U.S. Customs Cannot Search Cloud Data On Smartphones

The United States Customs and Border Protection (CBP) cannot legally demand access to any user data that is stored "exclusively" in the cloud, according to a letter from Customs and Border Protection addressed to Senator Ron Wyden which leaked online earlier this week. However, any data stored on a device is within the agency's purview, even if it is encrypted. U.S. Customs agents can demand a user's passwords to get past login screens, get into password-protected archive files, and can even request access to user profiles for various websites, including social media. Should a user deny the agent their password, they can expect their device to remain at the Customs office on lockdown until they allow a search. Non-citizens trying to enter the country can be denied entry for refusing to allow a search of their devices, but this is a discretionary rule and does not necessarily mean that refusing a search is guaranteed to send you back the way you came.

The use of the word "exclusively" technically means that data from websites and cloud services cached on a device at the time of the search is legal for agents to demand access to. Therefore, setting Google Drive to allow offline access to some files, having Google Play Music cache your music for smoother playing, and having encrypted conversations from services like Facebook Messenger hanging around on the device are all examples of situations where a Customs agent could legally demand access to a file or piece of user data that would otherwise be considered to be "exclusively" stored off-device in the cloud, and would thus normally fall outside of their purview.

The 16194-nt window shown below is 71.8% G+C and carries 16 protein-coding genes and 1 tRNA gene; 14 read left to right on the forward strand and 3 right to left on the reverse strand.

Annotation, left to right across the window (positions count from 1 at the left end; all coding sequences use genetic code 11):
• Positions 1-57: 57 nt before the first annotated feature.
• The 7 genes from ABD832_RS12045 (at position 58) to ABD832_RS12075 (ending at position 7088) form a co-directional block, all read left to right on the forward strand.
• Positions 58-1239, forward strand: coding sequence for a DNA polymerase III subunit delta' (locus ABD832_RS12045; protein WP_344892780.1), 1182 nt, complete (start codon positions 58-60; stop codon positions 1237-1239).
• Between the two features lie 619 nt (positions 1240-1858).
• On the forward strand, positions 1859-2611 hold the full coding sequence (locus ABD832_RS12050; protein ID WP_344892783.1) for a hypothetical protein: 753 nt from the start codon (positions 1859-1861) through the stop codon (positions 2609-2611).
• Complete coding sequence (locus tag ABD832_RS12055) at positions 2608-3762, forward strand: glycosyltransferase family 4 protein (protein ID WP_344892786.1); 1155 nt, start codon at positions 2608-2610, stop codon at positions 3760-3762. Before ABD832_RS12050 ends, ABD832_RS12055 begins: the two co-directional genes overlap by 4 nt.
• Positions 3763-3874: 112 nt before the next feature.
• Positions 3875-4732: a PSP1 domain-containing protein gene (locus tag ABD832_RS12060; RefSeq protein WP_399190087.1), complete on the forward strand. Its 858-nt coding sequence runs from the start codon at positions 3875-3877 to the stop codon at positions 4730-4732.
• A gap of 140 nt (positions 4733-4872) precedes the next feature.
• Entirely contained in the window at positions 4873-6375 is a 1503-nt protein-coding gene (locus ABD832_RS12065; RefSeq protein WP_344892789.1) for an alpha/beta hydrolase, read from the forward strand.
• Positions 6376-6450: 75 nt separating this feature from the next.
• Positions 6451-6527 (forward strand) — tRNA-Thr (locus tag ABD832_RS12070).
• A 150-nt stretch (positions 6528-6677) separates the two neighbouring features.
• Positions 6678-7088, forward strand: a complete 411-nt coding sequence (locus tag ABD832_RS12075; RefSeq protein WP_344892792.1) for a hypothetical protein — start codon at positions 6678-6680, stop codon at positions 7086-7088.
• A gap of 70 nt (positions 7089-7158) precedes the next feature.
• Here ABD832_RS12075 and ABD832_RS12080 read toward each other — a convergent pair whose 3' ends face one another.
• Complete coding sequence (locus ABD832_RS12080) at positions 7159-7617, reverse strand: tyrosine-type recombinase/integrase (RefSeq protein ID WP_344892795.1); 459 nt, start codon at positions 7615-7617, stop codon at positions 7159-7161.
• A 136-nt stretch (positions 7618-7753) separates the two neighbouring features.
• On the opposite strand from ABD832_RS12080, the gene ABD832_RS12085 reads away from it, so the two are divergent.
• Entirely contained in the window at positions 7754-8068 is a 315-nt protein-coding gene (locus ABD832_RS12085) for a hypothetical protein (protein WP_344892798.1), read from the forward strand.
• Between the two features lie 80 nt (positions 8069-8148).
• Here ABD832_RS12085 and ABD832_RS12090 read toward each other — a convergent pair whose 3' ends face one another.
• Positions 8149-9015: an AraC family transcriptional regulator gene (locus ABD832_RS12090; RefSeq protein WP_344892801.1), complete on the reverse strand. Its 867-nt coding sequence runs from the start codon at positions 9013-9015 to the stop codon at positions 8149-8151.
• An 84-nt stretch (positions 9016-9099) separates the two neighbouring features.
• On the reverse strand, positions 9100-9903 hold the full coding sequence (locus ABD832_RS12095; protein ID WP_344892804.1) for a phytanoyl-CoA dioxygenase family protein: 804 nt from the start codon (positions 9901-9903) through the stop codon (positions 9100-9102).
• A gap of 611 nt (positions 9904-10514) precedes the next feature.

When the CBP's agents search a device, they're doing so in order to look for any illegal content that may be difficult or dangerous to transmit over the Internet, or anything that could present a risk to national security. This can be anything that's unlawful, no matter how minor or severe, and depending on what's found, could result in various legal consequences, or a denial of entry into the United States. Any kind of confidential government information you don't have clearance for, video evidence of a crime you've committed, or potentially even a few illegally downloaded songs or apps could technically land you in trouble with the CBP.

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Daniel Fuller

Senior Staff Writer
Daniel has been writing for Android Headlines since 2015, and is one of the site's Senior Staff Writers. He's been living the Android life since 2010, and has been interested in technology of all sorts since childhood. His personal, educational and professional backgrounds in computer science, gaming, literature, and music leave him uniquely equipped to handle a wide range of news topics for the site. These include the likes of machine learning, voice assistants, AI technology development, and hot gaming news in the Android world. Contact him at [email protected]
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